This medicine is used before a surgery to numb your skin or some parts of your body. This medicine is a local anesthetic.
There may be other brand names for this medicine.
When This Medicine Should Not Be Used
You should not receive this medicine if you have had an allergic reaction to chloroprocaine or any of the PABA ester group of drugs.
How to Use This Medicine
- This medicine will be injected through a needle into your back (spinal cord) before a surgery.
- A nurse or other trained health professional will give you this medicine.
Drugs and Foods to Avoid
Ask your doctor or pharmacist before using any other medicine, including over-the-counter medicines, vitamins, and herbal products.
- Make sure your doctor knows if you are using ergot medicines such as Cafergot®, Ergomar®, or Wigraine®, or sulphonamides such as Bactrim®, Cotrim®, or Septra®.
- Make sure your doctor knows if you are using medicines to treat depression such as amitriptyline, doxepin, nortriptyline , Elavil®, Pamelor®, or Sinequan®, or phenothaizines such as prochlorperazine, Compazine®, Mellaril®, Phenergan®, Thorazine®, Trilafon® or MAO inhibitors (Eldepryl®, Marplan®, Nardil®, or Parnate®).
Warnings While Using This Medicine
- Make sure your doctor knows if you are pregnant or breastfeeding.
- Make sure your doctor knows if you have heart problems such as heart rhythm problems or high blood pressure or low blood pressure.
- Tell your doctor if you have lung disease, liver disease, or nerve diseases.
- This medicine will temporarily numb your skin or a part of your body. It could make it difficult for you to walk. Be careful not to injure the treated area. Avoid scratching or rubbing your skin and avoid extreme hot or cold temperature until the medicine stops working.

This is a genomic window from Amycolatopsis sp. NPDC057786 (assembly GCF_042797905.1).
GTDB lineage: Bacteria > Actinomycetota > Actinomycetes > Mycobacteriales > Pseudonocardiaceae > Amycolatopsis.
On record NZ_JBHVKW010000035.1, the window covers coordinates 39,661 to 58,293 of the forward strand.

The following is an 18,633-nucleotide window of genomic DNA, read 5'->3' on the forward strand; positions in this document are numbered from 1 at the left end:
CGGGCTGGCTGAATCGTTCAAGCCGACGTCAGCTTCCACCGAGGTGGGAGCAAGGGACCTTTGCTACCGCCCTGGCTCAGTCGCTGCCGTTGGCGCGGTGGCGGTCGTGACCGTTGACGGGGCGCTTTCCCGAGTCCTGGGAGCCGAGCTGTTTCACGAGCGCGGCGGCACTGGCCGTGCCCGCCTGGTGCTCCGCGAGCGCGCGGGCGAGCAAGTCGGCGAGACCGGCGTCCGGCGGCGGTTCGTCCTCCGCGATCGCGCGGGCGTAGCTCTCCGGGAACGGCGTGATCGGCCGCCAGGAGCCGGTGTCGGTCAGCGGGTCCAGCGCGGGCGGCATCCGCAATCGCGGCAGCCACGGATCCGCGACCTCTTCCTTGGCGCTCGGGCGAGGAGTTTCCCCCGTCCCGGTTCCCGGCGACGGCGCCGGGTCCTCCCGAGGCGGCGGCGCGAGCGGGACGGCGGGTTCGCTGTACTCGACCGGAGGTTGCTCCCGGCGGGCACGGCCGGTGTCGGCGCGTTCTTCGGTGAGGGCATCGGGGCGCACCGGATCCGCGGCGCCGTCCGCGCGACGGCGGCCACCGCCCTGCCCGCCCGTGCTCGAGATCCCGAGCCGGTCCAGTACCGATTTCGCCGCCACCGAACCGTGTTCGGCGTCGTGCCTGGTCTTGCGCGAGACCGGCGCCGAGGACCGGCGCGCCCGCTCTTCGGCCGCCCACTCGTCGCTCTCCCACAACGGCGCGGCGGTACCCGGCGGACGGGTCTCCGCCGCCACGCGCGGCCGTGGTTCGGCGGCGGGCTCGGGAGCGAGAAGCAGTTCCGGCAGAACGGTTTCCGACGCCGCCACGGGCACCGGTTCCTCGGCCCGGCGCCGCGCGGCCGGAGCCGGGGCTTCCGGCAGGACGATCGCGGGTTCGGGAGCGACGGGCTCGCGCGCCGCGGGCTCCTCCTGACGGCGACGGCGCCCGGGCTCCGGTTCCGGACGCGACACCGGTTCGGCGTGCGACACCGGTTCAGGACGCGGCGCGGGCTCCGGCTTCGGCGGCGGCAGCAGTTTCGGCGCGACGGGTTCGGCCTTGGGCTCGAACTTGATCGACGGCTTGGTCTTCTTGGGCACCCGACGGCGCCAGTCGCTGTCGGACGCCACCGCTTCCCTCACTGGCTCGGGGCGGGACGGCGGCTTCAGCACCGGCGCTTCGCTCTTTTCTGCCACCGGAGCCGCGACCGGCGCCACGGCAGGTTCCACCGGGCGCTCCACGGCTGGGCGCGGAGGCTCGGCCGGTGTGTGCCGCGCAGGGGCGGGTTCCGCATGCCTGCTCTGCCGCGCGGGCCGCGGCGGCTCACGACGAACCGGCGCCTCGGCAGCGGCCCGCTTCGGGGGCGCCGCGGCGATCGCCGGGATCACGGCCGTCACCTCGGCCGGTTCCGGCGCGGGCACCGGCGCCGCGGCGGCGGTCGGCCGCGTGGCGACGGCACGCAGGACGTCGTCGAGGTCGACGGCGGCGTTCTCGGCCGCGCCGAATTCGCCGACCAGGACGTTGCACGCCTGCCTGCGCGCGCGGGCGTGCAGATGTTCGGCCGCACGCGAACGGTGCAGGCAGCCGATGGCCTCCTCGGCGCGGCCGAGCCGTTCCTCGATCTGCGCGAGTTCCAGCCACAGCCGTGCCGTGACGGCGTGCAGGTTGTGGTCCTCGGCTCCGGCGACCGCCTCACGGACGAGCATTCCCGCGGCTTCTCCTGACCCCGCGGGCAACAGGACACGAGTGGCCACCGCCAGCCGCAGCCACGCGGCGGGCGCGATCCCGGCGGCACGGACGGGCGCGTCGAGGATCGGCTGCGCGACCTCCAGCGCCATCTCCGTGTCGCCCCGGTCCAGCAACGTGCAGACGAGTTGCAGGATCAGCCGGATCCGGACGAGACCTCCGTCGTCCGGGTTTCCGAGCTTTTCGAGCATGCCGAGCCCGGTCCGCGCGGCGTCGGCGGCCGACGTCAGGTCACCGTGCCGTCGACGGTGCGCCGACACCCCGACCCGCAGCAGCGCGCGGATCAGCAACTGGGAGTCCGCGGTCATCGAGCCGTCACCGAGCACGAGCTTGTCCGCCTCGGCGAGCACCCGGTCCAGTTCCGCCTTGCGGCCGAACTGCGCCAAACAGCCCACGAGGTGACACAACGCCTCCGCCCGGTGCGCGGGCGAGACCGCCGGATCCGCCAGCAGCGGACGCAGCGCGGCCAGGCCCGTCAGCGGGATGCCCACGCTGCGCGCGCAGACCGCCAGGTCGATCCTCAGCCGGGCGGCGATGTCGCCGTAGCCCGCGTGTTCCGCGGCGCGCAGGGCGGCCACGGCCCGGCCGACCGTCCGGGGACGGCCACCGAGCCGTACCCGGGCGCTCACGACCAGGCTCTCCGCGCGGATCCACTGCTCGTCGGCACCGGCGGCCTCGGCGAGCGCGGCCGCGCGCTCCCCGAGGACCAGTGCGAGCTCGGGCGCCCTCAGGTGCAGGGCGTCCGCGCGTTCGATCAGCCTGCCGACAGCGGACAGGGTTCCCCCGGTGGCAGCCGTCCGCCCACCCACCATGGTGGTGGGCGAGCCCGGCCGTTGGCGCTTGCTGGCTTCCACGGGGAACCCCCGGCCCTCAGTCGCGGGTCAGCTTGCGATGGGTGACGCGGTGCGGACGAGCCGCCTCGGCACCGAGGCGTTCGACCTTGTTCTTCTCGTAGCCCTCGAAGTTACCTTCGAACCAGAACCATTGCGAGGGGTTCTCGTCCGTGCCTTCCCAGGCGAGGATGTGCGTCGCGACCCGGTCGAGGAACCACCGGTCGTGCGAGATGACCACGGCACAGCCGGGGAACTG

- If you receive this medicine during childbirth, your baby may be sleepy or have muscle weakness for the first day or two after birth.
Possible Side Effects While Using This Medicine
Call your doctor right away if you notice any of these side effects:
- Allergic reaction: Itching or hives, swelling in your face or hands, swelling or tingling in your mouth or throat, chest tightness, trouble breathing
- Change in how much or how often you urinate, or diarrhea.
- Anxiety, dizziness, ringing in your ears, depression, or drowsiness.
- Fainting or lightheadedness.
- Fast, slow or uneven heartbeat.
- Fever or increased sweating.
- Loss of movement of any part of your body or legs.
- Tremors or seizures.
If you notice these less serious side effects, talk with your doctor:
- Headache or pain in your back.
- Increased sweating.
- Problems having sex.
- Temporary loss of sensation of any part of your body.